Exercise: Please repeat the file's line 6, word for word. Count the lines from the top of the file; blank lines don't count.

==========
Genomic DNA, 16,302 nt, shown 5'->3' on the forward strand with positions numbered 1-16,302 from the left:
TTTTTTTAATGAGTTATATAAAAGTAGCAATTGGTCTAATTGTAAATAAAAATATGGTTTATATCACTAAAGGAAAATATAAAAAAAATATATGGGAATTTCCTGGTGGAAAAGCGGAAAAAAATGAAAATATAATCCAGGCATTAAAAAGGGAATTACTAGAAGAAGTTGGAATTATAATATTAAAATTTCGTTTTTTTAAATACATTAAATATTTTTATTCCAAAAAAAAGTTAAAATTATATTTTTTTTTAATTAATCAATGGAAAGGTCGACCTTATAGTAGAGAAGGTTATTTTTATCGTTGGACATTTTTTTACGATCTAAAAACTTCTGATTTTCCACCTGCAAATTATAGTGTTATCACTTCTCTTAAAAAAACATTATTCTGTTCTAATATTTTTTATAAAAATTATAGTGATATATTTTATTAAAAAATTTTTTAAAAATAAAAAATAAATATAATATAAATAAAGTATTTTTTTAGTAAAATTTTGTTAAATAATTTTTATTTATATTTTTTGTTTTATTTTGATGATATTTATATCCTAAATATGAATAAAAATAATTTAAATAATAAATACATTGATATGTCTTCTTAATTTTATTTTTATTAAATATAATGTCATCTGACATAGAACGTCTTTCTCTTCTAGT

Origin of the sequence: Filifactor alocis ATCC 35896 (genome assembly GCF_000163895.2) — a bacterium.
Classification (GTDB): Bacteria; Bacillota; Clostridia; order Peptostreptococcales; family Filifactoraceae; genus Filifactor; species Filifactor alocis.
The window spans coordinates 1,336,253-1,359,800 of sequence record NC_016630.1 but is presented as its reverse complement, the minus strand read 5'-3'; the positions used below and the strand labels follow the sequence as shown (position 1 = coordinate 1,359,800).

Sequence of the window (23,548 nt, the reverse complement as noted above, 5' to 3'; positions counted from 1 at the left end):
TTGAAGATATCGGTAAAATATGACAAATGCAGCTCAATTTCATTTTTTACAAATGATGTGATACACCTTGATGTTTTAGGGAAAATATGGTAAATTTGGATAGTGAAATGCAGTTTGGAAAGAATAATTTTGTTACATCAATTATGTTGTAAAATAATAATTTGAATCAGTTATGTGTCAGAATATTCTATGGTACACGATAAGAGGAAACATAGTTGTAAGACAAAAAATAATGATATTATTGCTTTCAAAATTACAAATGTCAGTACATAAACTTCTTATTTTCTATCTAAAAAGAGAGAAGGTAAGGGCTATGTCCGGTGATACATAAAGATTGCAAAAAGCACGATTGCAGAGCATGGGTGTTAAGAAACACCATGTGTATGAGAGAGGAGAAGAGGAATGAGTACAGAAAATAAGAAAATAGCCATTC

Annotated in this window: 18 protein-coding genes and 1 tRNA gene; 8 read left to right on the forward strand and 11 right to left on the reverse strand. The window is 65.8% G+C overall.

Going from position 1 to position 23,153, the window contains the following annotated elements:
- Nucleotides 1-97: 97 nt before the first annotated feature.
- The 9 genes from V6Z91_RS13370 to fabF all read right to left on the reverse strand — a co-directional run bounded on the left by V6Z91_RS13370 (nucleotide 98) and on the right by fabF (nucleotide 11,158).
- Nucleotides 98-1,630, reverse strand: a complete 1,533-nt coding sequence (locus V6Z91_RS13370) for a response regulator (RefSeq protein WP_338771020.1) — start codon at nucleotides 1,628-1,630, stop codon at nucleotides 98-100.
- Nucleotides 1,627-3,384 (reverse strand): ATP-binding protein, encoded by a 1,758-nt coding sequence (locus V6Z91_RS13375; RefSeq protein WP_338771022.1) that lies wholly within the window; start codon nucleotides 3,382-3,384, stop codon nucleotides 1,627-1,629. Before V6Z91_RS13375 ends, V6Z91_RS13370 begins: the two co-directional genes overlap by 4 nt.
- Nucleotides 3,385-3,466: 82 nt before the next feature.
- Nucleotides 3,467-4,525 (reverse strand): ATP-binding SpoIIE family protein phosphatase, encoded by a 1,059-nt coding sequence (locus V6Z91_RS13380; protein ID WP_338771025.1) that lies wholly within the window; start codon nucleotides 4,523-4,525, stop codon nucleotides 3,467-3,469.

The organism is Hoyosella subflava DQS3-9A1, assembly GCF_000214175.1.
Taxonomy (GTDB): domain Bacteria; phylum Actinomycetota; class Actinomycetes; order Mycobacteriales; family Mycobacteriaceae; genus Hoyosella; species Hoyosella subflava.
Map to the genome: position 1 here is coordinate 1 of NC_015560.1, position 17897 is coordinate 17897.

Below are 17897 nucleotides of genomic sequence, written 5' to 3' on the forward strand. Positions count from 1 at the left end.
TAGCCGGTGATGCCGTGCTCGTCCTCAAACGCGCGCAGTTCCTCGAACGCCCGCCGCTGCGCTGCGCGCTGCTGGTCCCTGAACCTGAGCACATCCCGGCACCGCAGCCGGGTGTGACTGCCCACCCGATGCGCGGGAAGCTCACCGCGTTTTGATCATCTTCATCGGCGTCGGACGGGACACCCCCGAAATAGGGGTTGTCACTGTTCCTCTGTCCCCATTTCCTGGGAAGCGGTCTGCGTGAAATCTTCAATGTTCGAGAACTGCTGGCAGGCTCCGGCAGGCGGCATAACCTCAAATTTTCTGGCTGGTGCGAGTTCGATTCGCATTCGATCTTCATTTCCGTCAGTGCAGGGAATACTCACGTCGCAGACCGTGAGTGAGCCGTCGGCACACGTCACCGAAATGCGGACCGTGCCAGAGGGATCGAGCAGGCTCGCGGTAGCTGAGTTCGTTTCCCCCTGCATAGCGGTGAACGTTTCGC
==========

Sequence of the window (23,548 nt, the reverse complement as noted above, 5' to 3'; positions counted from 1 at the left end):